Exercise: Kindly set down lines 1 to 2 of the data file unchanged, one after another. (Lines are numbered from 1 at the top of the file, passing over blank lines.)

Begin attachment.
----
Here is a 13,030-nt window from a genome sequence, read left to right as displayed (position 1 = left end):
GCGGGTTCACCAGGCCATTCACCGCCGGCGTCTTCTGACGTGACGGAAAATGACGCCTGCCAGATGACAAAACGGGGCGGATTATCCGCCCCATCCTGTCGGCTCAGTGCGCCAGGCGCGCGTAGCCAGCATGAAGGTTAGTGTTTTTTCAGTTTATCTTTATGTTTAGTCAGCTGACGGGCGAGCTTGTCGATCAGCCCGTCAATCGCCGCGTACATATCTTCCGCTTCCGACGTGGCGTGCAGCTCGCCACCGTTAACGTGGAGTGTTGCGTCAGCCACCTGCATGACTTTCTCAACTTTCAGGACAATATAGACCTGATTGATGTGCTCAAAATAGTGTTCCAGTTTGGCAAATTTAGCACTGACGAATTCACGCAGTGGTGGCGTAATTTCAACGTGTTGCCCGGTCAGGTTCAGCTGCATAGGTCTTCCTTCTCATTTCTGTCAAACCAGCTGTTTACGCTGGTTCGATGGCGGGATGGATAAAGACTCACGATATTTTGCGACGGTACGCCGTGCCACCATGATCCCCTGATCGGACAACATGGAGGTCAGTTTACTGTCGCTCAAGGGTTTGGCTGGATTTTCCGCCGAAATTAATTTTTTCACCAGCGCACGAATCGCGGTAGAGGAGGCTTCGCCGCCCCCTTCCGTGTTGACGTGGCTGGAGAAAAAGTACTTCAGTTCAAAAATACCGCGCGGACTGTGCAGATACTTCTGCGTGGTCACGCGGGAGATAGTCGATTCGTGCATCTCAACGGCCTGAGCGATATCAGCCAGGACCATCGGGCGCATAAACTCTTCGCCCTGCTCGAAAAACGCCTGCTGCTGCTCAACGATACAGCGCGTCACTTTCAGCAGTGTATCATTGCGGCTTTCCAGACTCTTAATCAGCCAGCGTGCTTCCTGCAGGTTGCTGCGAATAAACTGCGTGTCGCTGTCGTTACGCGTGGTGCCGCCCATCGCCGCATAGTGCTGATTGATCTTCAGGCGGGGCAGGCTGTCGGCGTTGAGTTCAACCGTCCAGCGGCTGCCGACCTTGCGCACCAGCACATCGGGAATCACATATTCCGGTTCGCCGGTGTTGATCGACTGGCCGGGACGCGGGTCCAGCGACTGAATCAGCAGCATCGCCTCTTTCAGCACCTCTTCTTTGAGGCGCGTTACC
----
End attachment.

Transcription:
Here is a 13,030-nt window from a genome sequence, read left to right as displayed (position 1 = left end):
GCGGGTTCACCAGGCCATTCACCGCCGGCGTCTTCTGACGTGACGGAAAATGACGCCTGCCAGATGACAAAACGGGGCGGATTATCCGCCCCATCCTGTCGGCTCAGTGCGCCAGGCGCGCGTAGCCAGCATGAAGGTTAGTGTTTTTTCAGTTTATCTTTATGTTTAGTCAGCTGACGGGCGAGCTTGTCGATCAGCCCGTCAATCGCCGCGTACATATCTTCCGCTTCCGACGTGGCGTGCAGCTCGCCACCGTTAACGTGGAGTGTTGCGTCAGCCACCTGCATGACTTTCTCAACTTTCAGGACAATATAGACCTGATTGATGTGCTCAAAATAGTGTTCCAGTTTGGCAAATTTAGCACTGACGAATTCACGCAGTGGTGGCGTAATTTCAACGTGTTGCCCGGTCAGGTTCAGCTGCATAGGTCTTCCTTCTCATTTCTGTCAAACCAGCTGTTTACGCTGGTTCGATGGCGGGATGGATAAAGACTCACGATATTTTGCGACGGTACGCCGTGCCACCATGATCCCCTGATCGGACAACATGGAGGTCAGTTTACTGTCGCTCAAGGGTTTGGCTGGATTTTCCGCCGAAATTAATTTTTTCACCAGCGCACGAATCGCGGTAGAGGAGGCTTCGCCGCCCCCTTCCGTGTTGACGTGGCTGGAGAAAAAGTACTTCAGTTCAAAAATACCGCGCGGACTGTGCAGATACTTCTGCGTGGTCACGCGGGAGATAGTCGATTCGTGCATCTCAACGGCCTGAGCGATATCAGCCAGGACCATCGGGCGCATAAACTCTTCGCCCTGCTCGAAAAACGCCTGCTGCTGCTCAACGATACAGCGCGTCACTTTCAGCAGTGTATCATTGCGGCTTTCCAGACTCTTAATCAGCCAGCGTGCTTCCTGCAGGTTGCTGCGAATAAACTGCGTGTCGCTGTCGTTACGCGTGGTGCCGCCCATCGCCGCATAGTGCTGATTGATCTTCAGGCGGGGCAGGCTGTCGGCGTTGAGTTCAACCGTCCAGCGGCTGCCGACCTTGCGCACCAGCACATCGGGAATCACATATTCCGGTTCGCCGGTGTTGATCGACTGGCCGGGACGCGGGTCCAGCGACTGAATCAGCAGCATCGCCTCTTTCAGCACCTCTTCTTTGAGGCGCGTTACC